Disordered eating affects every aspect of our lives. It makes us feel out of control, disconnected from ourselves and others and, ultimately, can create serious illness in the body.
Do you feel a loss of control when you're around food?
Do you skip meals, or do you rigidly restrict your food intake?
Are you consumed with thoughts about your body shape or your weight?
Many people are aware of what an eating disorder is, but disordered eating may sound less familiar. Disordered eating is not a diagnosis but a phrase used to describe a range of problematic eating behaviors. The signs and symptoms of disordered eating are similar to those of an eating disorder, although they will vary with frequency and severity.
While disordered eating may not result in the extreme symptoms seen in a diagnosable eating disorder, it has the potential to negatively impact a person's life. For example, someone with disordered eating may miss work, school, or personal events because of anxiety or discomfort around food, or because of an obsessive exercise routine. Their obsession with food and exercise may affect their ability to focus or concentrate, impacting their performance at work or school.
Disordered eating can also take a mental and physical toll on a person. Negative self-thinking can impact their mental health, and their poor eating habits can affect them physically, such as their cardiovascular and intestinal health. Disordered eating also puts the individual at high risk of developing an eating disorder.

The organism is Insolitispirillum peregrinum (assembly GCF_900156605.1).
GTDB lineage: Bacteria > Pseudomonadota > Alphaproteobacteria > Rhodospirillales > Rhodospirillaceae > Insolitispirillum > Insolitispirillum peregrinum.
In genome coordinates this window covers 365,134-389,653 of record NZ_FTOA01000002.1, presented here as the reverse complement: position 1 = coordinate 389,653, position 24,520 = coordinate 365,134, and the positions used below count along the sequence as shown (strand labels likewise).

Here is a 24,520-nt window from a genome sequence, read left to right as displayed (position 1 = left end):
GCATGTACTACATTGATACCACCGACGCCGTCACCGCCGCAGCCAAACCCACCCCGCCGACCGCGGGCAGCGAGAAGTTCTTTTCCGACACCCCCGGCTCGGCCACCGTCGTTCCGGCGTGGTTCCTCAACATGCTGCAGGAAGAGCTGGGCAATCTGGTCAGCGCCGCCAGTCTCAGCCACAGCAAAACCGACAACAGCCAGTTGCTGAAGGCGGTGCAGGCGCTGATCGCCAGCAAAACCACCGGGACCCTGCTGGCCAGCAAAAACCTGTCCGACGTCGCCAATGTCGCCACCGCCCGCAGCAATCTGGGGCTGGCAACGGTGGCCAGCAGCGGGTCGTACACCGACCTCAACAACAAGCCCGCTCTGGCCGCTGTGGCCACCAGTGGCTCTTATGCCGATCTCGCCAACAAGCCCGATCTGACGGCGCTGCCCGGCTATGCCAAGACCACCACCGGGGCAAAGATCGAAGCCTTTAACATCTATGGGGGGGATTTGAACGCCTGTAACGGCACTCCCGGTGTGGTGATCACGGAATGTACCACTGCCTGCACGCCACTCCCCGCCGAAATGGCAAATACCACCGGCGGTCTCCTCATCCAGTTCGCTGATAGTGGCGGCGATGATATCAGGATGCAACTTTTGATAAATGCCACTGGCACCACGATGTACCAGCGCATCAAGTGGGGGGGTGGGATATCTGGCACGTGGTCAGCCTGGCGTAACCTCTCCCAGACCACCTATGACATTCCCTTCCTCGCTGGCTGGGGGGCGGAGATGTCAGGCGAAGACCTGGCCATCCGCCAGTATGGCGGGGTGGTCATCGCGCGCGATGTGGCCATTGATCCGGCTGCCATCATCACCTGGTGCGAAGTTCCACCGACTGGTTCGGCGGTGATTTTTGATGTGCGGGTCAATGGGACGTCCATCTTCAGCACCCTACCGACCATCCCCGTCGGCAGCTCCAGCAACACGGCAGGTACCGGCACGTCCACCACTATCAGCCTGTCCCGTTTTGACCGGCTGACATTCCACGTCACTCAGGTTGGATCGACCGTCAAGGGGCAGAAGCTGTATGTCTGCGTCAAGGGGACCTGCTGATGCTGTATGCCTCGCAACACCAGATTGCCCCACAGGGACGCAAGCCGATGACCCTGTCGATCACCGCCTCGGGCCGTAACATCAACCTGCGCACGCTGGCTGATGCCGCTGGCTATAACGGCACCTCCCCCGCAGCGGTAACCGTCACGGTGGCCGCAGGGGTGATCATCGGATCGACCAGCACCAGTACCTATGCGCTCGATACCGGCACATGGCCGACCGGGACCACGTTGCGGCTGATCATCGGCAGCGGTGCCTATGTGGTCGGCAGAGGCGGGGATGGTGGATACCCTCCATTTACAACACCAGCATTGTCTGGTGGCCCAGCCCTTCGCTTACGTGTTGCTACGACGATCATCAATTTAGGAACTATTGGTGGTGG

If you find yourself struggling with:
- Frequent dieting or obsessive calorie counting
- Rigid food restriction or skipping meals
- Feeling anxiety, guilt, or shame about certain foods or food in general
- Obsessive exercising, or exercise to "punish" for overeating
- Binging and/or purging
- Self-worth or self-esteem because of your weight or body shape and weight
- Feeling out of control around food
… then you may be suffering from disordered eating.
What causes people to engage in harmful eating habits can be complex, and vary per the individual. Individual therapy can help people examine their past to understand what led to these behaviors and learn to accept and love themselves as they are. You can also work together with a therapist to create healthier habits and develop coping mechanisms for difficult cues or triggers.
If you're struggling with disordered eating and need support and guidance, a licensed therapist can help you create healthier habits for both your body and mind. Give our office a call today, and let's schedule a time to talk.